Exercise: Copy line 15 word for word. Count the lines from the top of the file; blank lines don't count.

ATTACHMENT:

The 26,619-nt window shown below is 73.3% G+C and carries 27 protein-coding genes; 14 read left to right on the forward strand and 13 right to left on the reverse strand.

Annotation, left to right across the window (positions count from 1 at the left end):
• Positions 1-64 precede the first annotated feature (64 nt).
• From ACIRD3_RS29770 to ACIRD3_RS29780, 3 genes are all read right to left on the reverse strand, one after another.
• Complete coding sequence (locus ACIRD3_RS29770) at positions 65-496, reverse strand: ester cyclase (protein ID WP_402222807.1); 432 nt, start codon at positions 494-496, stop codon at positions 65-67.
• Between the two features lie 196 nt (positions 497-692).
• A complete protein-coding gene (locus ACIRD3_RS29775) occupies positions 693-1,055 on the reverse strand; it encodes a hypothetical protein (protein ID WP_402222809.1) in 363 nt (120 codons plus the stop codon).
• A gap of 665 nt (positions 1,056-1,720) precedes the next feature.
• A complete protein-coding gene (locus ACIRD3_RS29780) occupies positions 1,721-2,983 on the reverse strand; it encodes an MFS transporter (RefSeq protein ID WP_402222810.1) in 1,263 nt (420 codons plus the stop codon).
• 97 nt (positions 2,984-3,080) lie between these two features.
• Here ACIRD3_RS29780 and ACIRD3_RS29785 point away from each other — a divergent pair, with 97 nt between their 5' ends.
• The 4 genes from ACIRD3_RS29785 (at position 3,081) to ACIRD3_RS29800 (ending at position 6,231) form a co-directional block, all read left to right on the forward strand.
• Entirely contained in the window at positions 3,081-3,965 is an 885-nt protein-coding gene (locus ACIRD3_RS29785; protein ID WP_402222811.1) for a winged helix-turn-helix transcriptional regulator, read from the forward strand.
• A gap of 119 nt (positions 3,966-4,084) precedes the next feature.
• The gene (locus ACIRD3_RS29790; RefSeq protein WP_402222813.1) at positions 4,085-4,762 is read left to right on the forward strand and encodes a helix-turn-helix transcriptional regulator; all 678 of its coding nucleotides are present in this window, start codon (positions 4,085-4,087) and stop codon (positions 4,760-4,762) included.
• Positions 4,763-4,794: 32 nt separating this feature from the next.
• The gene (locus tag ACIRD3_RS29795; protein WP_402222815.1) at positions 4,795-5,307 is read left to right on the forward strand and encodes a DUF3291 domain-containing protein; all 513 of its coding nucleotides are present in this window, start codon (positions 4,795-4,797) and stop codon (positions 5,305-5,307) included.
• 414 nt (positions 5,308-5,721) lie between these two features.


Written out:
• The gene (locus ACIRD3_RS29790; RefSeq protein WP_402222813.1) at positions 4,085-4,762 is read left to right on the forward strand and encodes a helix-turn-helix transcriptional regulator; all 678 of its coding nucleotides are present in this window, start codon (positions 4,085-4,087) and stop codon (positions 4,760-4,762) included.